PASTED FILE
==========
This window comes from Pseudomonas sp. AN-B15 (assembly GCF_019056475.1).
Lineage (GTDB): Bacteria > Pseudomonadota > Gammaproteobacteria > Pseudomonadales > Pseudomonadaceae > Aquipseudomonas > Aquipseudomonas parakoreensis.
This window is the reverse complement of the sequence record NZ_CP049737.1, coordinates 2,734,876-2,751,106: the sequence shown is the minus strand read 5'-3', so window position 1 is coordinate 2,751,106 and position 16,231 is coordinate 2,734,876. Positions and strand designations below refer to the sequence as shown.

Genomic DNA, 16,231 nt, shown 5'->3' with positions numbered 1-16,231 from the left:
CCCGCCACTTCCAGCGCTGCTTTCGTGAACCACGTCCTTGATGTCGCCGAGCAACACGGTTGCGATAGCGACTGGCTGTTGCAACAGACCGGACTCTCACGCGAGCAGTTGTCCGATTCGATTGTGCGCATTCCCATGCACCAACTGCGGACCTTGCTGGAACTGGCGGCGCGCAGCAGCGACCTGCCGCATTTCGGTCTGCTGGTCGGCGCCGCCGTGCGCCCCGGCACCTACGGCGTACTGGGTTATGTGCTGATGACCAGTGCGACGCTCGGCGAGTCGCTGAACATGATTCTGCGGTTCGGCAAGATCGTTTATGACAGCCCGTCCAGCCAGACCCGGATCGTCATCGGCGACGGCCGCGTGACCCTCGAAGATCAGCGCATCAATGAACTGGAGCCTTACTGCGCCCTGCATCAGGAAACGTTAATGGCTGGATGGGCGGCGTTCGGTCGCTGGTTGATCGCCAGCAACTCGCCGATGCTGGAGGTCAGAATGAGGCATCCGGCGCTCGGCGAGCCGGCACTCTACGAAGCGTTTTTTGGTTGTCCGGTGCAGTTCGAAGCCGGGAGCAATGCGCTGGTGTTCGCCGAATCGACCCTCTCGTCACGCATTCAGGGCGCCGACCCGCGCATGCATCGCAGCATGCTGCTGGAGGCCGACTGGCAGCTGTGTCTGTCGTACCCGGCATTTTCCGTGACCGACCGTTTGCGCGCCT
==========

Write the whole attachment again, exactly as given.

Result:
This window comes from Pseudomonas sp. AN-B15 (assembly GCF_019056475.1).
Lineage (GTDB): Bacteria > Pseudomonadota > Gammaproteobacteria > Pseudomonadales > Pseudomonadaceae > Aquipseudomonas > Aquipseudomonas parakoreensis.
This window is the reverse complement of the sequence record NZ_CP049737.1, coordinates 2,734,876-2,751,106: the sequence shown is the minus strand read 5'-3', so window position 1 is coordinate 2,751,106 and position 16,231 is coordinate 2,734,876. Positions and strand designations below refer to the sequence as shown.

Genomic DNA, 16,231 nt, shown 5'->3' with positions numbered 1-16,231 from the left:
CCCGCCACTTCCAGCGCTGCTTTCGTGAACCACGTCCTTGATGTCGCCGAGCAACACGGTTGCGATAGCGACTGGCTGTTGCAACAGACCGGACTCTCACGCGAGCAGTTGTCCGATTCGATTGTGCGCATTCCCATGCACCAACTGCGGACCTTGCTGGAACTGGCGGCGCGCAGCAGCGACCTGCCGCATTTCGGTCTGCTGGTCGGCGCCGCCGTGCGCCCCGGCACCTACGGCGTACTGGGTTATGTGCTGATGACCAGTGCGACGCTCGGCGAGTCGCTGAACATGATTCTGCGGTTCGGCAAGATCGTTTATGACAGCCCGTCCAGCCAGACCCGGATCGTCATCGGCGACGGCCGCGTGACCCTCGAAGATCAGCGCATCAATGAACTGGAGCCTTACTGCGCCCTGCATCAGGAAACGTTAATGGCTGGATGGGCGGCGTTCGGTCGCTGGTTGATCGCCAGCAACTCGCCGATGCTGGAGGTCAGAATGAGGCATCCGGCGCTCGGCGAGCCGGCACTCTACGAAGCGTTTTTTGGTTGTCCGGTGCAGTTCGAAGCCGGGAGCAATGCGCTGGTGTTCGCCGAATCGACCCTCTCGTCACGCATTCAGGGCGCCGACCCGCGCATGCATCGCAGCATGCTGCTGGAGGCCGACTGGCAGCTGTGTCTGTCGTACCCGGCATTTTCCGTGACCGACCGTTTGCGCGCCT